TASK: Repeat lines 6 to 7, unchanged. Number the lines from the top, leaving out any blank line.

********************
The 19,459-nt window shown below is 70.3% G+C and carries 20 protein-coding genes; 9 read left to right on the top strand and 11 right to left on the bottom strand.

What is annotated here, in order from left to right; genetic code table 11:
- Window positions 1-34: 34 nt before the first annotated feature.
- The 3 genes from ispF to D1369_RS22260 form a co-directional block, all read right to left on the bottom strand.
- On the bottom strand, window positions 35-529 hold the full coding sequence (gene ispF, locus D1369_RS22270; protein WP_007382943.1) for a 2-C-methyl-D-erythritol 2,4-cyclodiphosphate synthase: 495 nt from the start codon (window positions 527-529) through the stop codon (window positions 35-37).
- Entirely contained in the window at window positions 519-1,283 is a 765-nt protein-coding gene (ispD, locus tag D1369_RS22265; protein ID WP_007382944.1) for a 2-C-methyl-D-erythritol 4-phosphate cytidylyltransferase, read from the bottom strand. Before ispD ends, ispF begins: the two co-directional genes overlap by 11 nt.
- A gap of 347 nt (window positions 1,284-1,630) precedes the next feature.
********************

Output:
- Entirely contained in the window at window positions 519-1,283 is a 765-nt protein-coding gene (ispD, locus tag D1369_RS22265; protein ID WP_007382944.1) for a 2-C-methyl-D-erythritol 4-phosphate cytidylyltransferase, read from the bottom strand. Before ispD ends, ispF begins: the two co-directional genes overlap by 11 nt.
- A gap of 347 nt (window positions 1,284-1,630) precedes the next feature.